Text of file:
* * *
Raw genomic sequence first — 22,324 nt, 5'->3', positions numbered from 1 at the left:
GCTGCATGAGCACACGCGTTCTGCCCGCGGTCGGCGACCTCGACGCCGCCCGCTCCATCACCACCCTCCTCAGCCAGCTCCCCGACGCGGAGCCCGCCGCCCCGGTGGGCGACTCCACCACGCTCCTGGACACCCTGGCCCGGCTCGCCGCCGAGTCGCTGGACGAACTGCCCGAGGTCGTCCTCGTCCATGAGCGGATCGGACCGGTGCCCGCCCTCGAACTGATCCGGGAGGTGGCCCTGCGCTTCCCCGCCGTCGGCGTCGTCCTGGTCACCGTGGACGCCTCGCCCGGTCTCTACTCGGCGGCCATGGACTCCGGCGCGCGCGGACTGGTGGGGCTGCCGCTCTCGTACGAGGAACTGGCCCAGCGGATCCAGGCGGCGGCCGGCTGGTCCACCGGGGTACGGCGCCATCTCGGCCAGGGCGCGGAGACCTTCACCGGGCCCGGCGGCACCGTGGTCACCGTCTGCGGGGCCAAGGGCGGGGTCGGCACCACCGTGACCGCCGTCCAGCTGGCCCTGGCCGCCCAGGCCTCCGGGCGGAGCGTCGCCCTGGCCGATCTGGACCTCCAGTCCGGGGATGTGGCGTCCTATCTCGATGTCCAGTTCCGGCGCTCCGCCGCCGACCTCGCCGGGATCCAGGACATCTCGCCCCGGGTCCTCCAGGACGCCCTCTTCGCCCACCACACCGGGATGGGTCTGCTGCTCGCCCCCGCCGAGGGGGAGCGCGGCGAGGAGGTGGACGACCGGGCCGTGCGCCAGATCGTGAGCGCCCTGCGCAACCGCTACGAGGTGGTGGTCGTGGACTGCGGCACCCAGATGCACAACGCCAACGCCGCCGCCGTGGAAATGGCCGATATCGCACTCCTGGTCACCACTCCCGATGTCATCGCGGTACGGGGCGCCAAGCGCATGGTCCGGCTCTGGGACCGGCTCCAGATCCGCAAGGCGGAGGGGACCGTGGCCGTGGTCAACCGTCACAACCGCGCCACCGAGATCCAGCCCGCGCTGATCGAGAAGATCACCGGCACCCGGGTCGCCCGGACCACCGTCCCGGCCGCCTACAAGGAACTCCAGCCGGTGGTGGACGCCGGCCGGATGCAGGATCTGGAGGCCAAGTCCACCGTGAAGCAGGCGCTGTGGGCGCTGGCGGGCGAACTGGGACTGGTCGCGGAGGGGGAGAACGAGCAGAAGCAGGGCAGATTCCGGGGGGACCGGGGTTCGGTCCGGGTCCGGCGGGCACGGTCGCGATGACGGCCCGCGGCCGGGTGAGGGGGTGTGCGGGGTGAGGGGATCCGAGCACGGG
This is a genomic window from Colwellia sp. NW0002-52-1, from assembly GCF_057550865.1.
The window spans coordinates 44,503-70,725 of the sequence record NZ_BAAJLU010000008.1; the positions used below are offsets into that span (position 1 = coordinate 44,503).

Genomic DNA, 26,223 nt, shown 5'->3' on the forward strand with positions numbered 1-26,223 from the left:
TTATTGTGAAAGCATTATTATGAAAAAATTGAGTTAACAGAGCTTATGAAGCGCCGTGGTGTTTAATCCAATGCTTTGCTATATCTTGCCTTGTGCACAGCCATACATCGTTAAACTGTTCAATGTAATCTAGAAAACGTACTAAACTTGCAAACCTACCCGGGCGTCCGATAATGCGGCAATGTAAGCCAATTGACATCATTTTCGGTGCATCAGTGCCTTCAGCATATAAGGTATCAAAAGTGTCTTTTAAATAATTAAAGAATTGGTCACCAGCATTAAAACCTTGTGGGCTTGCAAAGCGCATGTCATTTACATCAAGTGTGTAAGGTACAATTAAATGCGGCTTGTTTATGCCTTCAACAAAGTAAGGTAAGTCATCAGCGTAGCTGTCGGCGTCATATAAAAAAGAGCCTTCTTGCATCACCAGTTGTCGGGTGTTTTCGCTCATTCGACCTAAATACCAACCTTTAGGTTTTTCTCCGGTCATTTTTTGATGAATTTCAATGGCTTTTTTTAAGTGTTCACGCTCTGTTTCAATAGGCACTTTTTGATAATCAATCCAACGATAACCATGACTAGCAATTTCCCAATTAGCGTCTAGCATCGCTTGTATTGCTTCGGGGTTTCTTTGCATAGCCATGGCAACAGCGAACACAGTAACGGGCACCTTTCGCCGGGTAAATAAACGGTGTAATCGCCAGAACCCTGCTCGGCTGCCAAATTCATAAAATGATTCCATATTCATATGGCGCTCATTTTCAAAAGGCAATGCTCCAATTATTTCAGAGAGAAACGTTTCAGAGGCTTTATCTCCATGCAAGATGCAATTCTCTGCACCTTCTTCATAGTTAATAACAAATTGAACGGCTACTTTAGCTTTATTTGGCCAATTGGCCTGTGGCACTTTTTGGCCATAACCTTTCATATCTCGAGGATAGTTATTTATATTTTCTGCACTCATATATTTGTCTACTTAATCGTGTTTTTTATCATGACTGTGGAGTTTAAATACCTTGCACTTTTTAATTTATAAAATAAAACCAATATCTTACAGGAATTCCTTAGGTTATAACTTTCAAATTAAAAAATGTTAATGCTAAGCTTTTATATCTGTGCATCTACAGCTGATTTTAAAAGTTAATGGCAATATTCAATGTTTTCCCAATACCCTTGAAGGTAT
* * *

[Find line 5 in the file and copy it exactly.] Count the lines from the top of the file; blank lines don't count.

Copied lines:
Genomic DNA, 26,223 nt, shown 5'->3' on the forward strand with positions numbered 1-26,223 from the left: